Amalah
About the Author

Amy Corbett Storch

Amalah

Amalah is a pseudonym of Amy Corbett Storch. She is the author of the Advice Smackdown and Bounce Back. You can follow Amy’s daily mothering adventures at Ama...

Amalah is a pseudonym of Amy Corbett Storch. She is the author of the Advice Smackdown and Bounce Back. You can follow Amy’s daily mothering adventures at Amalah. Also, it’s pronounced AIM-ah-lah.

If there is a question you would like answered on the Advice Smackdown, please submit it to amyadvice@gmail.com.

Amy also documented her second pregnancy (with Ezra) in our wildly popular Weekly Pregnancy Calendar, Zero to Forty.

Amy is mother to rising first-grader Noah, preschooler Ezra, and toddler Ike.

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Comments

  • Lisa

    Here’s the thing with the overnight guests – you might really want them once baby comes!!! It depends on your relationship with said people and how they act, but if you can count on them to be helpful, it can be a godsend. My mom (who lives in town) stayed with us for about 6 weeks after my daughter was born. She was amazing at 3 am when I just couldn’t handle the baby anymore, and hubby needed to sleep so he could go to work in the morning. Don’t worry, no one can replace you as the mom or stop you from bonding with your baby, especially if you’re nursing. And you will be so tired you will be happy to have an extra set of arms to hold the baby.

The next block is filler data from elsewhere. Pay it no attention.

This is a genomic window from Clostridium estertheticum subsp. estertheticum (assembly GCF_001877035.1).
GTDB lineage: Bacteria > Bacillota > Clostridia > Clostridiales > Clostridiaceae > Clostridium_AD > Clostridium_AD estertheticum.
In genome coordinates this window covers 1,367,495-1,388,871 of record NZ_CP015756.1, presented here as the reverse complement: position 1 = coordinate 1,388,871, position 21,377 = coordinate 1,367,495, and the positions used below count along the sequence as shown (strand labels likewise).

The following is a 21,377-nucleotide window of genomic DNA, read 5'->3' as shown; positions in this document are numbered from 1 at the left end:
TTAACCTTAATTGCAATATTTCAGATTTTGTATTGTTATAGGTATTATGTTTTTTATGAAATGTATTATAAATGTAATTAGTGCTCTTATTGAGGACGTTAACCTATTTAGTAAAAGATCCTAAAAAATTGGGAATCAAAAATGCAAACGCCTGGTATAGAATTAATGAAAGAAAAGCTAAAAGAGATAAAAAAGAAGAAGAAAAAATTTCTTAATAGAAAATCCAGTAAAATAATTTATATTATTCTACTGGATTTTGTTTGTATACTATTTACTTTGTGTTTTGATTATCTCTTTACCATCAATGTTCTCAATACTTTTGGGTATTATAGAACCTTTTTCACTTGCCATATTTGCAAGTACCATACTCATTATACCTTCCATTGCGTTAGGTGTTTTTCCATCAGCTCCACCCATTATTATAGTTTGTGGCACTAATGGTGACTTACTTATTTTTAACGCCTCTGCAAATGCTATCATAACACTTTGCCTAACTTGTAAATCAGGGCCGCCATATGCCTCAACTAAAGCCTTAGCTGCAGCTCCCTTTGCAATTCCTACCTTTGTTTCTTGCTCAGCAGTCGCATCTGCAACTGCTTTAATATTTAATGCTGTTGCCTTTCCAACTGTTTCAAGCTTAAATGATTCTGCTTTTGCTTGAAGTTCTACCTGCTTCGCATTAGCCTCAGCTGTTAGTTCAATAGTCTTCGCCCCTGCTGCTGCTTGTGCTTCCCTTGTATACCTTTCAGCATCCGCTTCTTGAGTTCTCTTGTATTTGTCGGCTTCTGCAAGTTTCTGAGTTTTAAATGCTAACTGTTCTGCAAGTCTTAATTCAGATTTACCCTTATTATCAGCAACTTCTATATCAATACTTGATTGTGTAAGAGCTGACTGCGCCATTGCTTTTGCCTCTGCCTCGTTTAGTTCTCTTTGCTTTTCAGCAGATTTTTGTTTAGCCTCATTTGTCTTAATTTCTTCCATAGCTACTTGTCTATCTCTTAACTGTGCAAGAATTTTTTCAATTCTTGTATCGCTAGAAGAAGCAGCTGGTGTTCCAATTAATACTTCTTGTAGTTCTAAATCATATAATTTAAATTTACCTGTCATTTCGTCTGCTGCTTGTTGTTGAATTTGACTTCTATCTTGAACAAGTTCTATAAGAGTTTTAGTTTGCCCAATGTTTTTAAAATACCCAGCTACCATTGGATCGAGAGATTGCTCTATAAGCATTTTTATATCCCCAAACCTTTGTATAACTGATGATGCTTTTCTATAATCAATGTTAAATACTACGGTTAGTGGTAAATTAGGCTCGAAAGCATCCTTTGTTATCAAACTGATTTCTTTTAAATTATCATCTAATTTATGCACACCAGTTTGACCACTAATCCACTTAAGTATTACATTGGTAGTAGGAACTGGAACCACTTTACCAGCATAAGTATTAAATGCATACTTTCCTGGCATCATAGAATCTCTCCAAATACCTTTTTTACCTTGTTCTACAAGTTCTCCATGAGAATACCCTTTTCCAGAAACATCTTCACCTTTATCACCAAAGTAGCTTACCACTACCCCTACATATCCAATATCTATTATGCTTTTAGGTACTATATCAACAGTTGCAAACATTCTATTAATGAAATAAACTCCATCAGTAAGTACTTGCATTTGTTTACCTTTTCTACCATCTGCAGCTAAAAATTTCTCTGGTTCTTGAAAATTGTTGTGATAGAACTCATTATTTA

• Flic

      Maybe some new mothers do, but judging by the Op’s letter, I’m pretty sure the last person on earth she will want around when she is trying to figure all what on earth is going on, is the person who keeps telling her her decisions are stupid. You spend enough time second guessing yourself as a new mother, without having an ultra judgemental nag hovering 24/7.

    • Abbie

      I knew I didn’t want overnight guests for a couple of weeks and am so glad I stuck with that decision. If things are tough you can always invite people after the fact but you can’t as easily uninvited them if they are already on your doorstep.

  • Jodie

    Yikes.  So sorry OP.  You should be basking in the excitement of your first baby not dealing with how to handle these waters.

    Just want to +1 on stating your boundaries in a no-nonsense way.  I’ve actually seen it totally change behaviors – albeit slowly.  I’ve often pulled something like….

    “Mom, when you say you won’t stand for our decisions on our baby, it makes me not want to share them with you at all.  I wanted you to know that’s the consequence of what you’re doing.”